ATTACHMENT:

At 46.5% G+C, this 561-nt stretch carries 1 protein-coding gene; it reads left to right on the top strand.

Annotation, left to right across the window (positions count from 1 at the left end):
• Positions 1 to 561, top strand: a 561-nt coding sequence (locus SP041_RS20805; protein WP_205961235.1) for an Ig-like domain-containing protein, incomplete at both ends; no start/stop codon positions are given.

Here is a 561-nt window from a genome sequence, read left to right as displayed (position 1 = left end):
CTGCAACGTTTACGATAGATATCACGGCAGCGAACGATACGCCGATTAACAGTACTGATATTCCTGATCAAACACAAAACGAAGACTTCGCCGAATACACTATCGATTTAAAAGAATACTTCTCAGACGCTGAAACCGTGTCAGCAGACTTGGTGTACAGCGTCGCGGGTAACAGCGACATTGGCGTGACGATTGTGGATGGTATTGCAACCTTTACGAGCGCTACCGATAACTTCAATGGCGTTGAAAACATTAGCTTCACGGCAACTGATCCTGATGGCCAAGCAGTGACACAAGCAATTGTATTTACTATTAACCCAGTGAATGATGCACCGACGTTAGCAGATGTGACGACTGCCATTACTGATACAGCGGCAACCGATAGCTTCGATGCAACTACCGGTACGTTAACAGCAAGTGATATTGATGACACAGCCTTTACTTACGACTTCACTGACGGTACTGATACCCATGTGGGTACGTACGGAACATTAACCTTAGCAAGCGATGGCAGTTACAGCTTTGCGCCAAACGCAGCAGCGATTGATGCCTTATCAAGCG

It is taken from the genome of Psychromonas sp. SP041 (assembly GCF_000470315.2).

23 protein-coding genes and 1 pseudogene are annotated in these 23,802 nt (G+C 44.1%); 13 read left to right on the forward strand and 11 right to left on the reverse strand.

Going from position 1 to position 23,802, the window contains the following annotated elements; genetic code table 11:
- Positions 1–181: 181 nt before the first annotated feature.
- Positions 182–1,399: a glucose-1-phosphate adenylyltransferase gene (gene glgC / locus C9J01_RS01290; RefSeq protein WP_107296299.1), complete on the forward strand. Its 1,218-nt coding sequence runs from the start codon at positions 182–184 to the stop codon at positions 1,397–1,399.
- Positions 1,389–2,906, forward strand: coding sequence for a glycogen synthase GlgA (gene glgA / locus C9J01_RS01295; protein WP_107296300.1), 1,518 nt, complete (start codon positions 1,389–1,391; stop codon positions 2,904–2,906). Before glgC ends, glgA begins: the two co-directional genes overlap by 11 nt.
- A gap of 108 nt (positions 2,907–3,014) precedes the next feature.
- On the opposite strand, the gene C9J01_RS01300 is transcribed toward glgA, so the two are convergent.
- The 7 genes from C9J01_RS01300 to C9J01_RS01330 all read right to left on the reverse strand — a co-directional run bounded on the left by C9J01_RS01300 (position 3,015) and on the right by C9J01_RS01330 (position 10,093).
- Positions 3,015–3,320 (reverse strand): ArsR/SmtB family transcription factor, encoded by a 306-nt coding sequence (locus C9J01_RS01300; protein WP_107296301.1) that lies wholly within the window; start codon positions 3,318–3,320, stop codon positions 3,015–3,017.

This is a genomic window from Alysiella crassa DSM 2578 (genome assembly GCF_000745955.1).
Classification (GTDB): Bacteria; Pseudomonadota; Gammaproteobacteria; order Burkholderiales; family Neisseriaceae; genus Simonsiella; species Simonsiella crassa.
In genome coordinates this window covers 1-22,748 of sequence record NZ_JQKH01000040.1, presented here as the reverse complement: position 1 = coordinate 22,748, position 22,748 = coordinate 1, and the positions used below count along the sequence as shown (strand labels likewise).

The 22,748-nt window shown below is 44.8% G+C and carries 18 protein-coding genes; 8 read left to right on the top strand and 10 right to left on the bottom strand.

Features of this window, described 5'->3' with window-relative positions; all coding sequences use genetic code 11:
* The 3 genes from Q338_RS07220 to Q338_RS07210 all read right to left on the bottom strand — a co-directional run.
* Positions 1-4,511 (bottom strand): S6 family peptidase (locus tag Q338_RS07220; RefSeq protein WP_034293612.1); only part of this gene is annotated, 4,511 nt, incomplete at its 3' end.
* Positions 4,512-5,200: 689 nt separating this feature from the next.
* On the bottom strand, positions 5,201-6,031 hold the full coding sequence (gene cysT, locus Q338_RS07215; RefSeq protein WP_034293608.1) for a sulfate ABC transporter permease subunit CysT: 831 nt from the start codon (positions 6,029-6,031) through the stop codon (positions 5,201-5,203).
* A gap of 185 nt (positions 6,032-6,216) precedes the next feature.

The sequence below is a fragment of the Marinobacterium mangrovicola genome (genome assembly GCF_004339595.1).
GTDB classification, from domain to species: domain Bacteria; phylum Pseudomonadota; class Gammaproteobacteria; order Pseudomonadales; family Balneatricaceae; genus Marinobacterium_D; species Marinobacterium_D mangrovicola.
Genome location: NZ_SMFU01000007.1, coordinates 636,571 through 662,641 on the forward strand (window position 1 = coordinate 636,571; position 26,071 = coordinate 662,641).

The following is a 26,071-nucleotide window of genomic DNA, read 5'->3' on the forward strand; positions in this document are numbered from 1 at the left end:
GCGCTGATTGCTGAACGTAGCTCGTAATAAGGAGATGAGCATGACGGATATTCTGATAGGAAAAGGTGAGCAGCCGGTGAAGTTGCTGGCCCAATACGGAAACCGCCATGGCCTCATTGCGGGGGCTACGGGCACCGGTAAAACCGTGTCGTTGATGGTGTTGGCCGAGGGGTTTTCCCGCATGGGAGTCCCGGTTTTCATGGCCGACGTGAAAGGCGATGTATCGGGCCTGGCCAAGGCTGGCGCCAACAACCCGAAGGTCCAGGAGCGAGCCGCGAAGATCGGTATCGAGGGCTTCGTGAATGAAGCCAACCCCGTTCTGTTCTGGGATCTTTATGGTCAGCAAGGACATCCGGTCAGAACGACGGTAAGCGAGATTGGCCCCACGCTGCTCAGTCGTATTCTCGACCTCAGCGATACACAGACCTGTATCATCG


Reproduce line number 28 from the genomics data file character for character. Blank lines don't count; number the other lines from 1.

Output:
Genome location: NZ_SMFU01000007.1, coordinates 636,571 through 662,641 on the forward strand (window position 1 = coordinate 636,571; position 26,071 = coordinate 662,641).